Those hot chicken gravy packages are 2/$1.25 , comparable gravy packages are $1.99 or if you buy more than 3 you can get them for $1.66 but at Dollarama you are paying approximately $0.63. You save $1.03 EACH!! I bought 4 and saved $4.12 .

These 4 items alone and I have saved $14.78 at Minimum.

’m not going to explain every single item but each and every item you save money on! I spent $69.87 and purchased 49 items! Bag of chips were $2 each, chocolate bars $0.87, Basmati Rice, $1.00, Manwich $1.50, Vermicelli $1.50 and lots of extra’s to keep the kiddos happy. I will admit I did splurge $3.50 on Salsa . I saved about $25 over all compared to the lowest price at the cheapest grocery store prices locally. We didn’t need bread or canned meats or tuna but if I needed them I would too have purchased them here as the savings cannot be beat!

Let us know what other finds we need to check out next time we are trying to fill our pantry!

Is Private Label Store Brand Food Really Cheaper?

You have seen all the tips and trick of grocery shopping but is the private label brand food really cheaper than the brand name food? Today I looked at various foods and found that the way things are placed on the shelf and their pricing strategy are designed to make you think that private label is cheaper and increasing their sale. Are you really getting the best bang for you buck?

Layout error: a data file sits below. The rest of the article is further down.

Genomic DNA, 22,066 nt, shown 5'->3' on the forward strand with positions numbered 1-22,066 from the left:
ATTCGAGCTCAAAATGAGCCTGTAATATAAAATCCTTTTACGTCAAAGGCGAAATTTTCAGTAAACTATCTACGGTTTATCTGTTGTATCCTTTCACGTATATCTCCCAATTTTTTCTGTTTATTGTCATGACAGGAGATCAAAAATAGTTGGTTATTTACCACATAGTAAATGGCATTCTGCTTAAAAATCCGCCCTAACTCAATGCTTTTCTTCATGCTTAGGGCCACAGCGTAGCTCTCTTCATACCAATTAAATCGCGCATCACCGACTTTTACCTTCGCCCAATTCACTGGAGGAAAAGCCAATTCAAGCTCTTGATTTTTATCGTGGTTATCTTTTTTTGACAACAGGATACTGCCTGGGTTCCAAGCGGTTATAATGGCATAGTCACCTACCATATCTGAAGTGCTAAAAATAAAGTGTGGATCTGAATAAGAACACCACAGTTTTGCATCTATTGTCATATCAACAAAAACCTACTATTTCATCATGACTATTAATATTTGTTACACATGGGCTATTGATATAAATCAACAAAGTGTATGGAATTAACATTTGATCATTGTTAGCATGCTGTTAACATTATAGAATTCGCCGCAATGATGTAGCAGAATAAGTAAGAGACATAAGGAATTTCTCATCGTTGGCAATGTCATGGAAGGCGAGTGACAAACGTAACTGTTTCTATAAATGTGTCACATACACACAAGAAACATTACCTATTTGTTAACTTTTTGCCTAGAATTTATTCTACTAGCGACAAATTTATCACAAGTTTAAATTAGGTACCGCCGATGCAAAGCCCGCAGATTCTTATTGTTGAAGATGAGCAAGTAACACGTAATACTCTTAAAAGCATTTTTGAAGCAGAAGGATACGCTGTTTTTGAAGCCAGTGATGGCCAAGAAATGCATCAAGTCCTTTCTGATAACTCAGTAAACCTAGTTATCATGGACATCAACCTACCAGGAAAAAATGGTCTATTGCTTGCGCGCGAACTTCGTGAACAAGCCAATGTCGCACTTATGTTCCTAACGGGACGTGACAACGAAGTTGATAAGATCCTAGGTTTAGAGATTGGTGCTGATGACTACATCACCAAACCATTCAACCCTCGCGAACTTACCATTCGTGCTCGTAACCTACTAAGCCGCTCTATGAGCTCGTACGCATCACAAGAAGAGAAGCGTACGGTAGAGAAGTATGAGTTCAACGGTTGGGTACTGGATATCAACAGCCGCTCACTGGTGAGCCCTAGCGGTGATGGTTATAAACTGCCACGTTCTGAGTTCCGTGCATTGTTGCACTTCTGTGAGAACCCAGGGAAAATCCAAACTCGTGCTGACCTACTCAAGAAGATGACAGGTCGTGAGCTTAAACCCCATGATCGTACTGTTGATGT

I’ve always been conscious of pricing of things and always looking for the best deal. I have a fairly good idea on what is a price point that is expensive, reasonable and fill that cart and stock up price. A large majority of people know this for most items they buy on a regular basis and grab deals when they can. How many people based that on habit of buying the item opposed to actual math and signage? Everyone looks at the big sticker price but very few check the small print on the tag . I watched today at the grocery store and never saw a single person look at the small print on the tag . You than have the added confusion of stores strategically placing similar private label along side of brand name items but with a lower sticker price on the big price tag even if the packing was smaller. Most people, because their is a significant price different quickly rationalize the smaller portion as the price is so good and it is not that much smaller so you are saving money. That however is not true at all and I have some pictures to show you.

I needed some canned pumpkin and it is not an item I normally buy on a regular basis so I have no idea what a good price or bad price is for this item. I looked at both the private label and the brand name quickly, noted the price difference and initially had the private label one as it appeared without really looking to be the best deal. I stopped and thought, wait, let me check and I was like “WHAT??”